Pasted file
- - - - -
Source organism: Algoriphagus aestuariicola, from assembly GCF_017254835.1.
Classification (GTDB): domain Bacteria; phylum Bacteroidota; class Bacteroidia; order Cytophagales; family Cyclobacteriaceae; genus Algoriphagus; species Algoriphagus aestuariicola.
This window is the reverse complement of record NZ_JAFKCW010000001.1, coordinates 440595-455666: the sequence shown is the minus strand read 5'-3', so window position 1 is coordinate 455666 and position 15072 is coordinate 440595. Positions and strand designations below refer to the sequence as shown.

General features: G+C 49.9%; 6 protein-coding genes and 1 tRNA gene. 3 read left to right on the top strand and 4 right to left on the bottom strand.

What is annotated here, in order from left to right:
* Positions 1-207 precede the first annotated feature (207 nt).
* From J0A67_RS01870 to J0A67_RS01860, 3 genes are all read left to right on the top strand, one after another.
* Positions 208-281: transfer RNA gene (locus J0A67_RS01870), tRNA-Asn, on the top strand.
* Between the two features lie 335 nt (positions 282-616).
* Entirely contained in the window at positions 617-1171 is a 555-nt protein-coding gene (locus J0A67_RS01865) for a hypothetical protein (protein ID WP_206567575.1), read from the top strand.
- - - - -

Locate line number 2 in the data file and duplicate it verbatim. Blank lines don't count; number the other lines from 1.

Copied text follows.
Classification (GTDB): domain Bacteria; phylum Bacteroidota; class Bacteroidia; order Cytophagales; family Cyclobacteriaceae; genus Algoriphagus; species Algoriphagus aestuariicola.